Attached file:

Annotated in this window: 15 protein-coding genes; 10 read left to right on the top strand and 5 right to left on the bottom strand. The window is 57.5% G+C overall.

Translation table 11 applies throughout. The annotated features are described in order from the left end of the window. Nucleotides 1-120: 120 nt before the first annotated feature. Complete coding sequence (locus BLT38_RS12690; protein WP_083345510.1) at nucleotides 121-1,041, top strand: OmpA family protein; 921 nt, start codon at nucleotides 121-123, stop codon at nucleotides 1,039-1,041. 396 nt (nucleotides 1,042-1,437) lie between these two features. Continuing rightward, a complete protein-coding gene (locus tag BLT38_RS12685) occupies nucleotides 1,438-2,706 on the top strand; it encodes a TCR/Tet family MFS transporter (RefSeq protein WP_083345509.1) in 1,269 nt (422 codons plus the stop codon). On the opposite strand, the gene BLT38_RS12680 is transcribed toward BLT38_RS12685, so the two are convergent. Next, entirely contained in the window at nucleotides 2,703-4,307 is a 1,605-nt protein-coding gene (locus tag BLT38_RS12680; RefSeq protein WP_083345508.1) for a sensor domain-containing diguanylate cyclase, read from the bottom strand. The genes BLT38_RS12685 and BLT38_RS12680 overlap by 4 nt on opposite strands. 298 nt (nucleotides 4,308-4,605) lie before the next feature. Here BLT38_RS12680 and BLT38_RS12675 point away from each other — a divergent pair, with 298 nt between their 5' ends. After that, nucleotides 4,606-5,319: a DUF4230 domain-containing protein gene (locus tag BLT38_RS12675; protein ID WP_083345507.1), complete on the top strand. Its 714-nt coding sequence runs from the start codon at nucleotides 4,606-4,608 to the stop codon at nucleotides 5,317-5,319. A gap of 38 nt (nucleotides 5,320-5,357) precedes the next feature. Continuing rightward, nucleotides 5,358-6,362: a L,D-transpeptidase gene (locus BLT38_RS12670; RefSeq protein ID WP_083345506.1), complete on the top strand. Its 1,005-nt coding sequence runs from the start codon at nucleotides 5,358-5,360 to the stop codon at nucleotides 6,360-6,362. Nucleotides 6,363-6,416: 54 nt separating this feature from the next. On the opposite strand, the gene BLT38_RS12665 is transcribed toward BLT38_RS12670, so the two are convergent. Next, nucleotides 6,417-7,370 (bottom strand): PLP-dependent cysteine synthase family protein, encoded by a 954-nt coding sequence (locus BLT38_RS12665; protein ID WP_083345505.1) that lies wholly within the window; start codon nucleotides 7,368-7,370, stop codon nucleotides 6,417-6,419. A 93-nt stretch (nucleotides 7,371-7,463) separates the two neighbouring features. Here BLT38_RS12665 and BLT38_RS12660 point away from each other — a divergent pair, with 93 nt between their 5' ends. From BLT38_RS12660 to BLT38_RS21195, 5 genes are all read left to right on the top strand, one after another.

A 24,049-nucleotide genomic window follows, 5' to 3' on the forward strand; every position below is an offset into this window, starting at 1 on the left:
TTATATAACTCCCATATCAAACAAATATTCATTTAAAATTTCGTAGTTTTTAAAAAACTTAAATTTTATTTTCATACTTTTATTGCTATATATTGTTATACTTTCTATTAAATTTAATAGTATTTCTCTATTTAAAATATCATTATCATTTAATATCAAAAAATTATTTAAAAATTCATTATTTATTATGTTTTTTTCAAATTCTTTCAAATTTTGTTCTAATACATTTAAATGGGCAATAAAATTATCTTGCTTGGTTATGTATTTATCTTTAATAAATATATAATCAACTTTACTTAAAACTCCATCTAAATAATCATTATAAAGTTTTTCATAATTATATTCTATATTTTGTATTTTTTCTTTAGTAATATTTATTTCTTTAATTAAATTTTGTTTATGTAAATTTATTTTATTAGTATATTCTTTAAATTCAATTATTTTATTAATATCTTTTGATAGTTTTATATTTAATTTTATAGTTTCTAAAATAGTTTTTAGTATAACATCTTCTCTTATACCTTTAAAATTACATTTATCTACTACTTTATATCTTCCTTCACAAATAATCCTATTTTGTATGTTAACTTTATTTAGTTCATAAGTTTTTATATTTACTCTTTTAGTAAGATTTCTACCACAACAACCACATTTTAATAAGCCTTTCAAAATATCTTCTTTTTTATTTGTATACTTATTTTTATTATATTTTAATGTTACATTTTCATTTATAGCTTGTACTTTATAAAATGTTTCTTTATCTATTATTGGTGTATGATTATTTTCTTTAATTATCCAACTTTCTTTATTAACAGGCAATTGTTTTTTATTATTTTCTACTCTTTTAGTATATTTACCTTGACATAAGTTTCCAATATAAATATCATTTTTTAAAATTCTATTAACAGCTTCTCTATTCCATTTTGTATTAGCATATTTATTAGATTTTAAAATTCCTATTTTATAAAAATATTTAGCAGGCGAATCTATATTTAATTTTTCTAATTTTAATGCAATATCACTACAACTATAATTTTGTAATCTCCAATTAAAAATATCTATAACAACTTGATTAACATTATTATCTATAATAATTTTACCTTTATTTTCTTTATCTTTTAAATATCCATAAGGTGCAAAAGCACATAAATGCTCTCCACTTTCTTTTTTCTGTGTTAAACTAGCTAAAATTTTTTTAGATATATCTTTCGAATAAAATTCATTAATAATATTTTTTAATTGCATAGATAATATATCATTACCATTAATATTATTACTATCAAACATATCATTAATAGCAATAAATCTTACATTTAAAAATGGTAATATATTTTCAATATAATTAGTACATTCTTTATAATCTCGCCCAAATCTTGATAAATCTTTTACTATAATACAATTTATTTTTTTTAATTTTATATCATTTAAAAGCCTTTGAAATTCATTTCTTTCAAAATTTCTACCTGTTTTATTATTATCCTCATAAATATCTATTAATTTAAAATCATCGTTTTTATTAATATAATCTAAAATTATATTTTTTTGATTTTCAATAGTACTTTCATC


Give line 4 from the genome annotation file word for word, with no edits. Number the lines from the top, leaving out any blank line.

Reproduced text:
TTATATAACTCCCATATCAAACAAATATTCATTTAAAATTTCGTAGTTTTTAAAAAACTTAAATTTTATTTTCATACTTTTATTGCTATATATTGTTATACTTTCTATTAAATTTAATAGTATTTCTCTATTTAAAATATCATTATCATTTAATATCAAAAAATTATTTAAAAATTCATTATTTATTATGTTTTTTTCAAATTCTTTCAAATTTTGTTCTAATACATTTAAATGGGCAATAAAATTATCTTGCTTGGTTATGTATTTATCTTTAATAAATATATAATCAACTTTACTTAAAACTCCATCTAAATAATCATTATAAAGTTTTTCATAATTATATTCTATATTTTGTATTTTTTCTTTAGTAATATTTATTTCTTTAATTAAATTTTGTTTATGTAAATTTATTTTATTAGTATATTCTTTAAATTCAATTATTTTATTAATATCTTTTGATAGTTTTATATTTAATTTTATAGTTTCTAAAATAGTTTTTAGTATAACATCTTCTCTTATACCTTTAAAATTACATTTATCTACTACTTTATATCTTCCTTCACAAATAATCCTATTTTGTATGTTAACTTTATTTAGTTCATAAGTTTTTATATTTACTCTTTTAGTAAGATTTCTACCACAACAACCACATTTTAATAAGCCTTTCAAAATATCTTCTTTTTTATTTGTATACTTATTTTTATTATATTTTAATGTTACATTTTCATTTATAGCTTGTACTTTATAAAATGTTTCTTTATCTATTATTGGTGTATGATTATTTTCTTTAATTATCCAACTTTCTTTATTAACAGGCAATTGTTTTTTATTATTTTCTACTCTTTTAGTATATTTACCTTGACATAAGTTTCCAATATAAATATCATTTTTTAAAATTCTATTAACAGCTTCTCTATTCCATTTTGTATTAGCATATTTATTAGATTTTAAAATTCCTATTTTATAAAAATATTTAGCAGGCGAATCTATATTTAATTTTTCTAATTTTAATGCAATATCACTACAACTATAATTTTGTAATCTCCAATTAAAAATATCTATAACAACTTGATTAACATTATTATCTATAATAATTTTACCTTTATTTTCTTTATCTTTTAAATATCCATAAGGTGCAAAAGCACATAAATGCTCTCCACTTTCTTTTTTCTGTGTTAAACTAGCTAAAATTTTTTTAGATATATCTTTCGAATAAAATTCATTAATAATATTTTTTAATTGCATAGATAATATATCATTACCATTAATATTATTACTATCAAACATATCATTAATAGCAATAAATCTTACATTTAAAAATGGTAATATATTTTCAATATAATTAGTACATTCTTTATAATCTCGCCCAAATCTTGATAAATCTTTTACTATAATACAATTTATTTTTTTTAATTTTATATCATTTAAAAGCCTTTGAAATTCATTTCTTTCAAAATTTCTACCTGTTTTATTATTATCCTCATAAATATCTATTAATTTAAAATCATCGTTTTTATTAATATAATCTAAAATTATATTTTTTTGATTTTCAATAGTACTTTCATC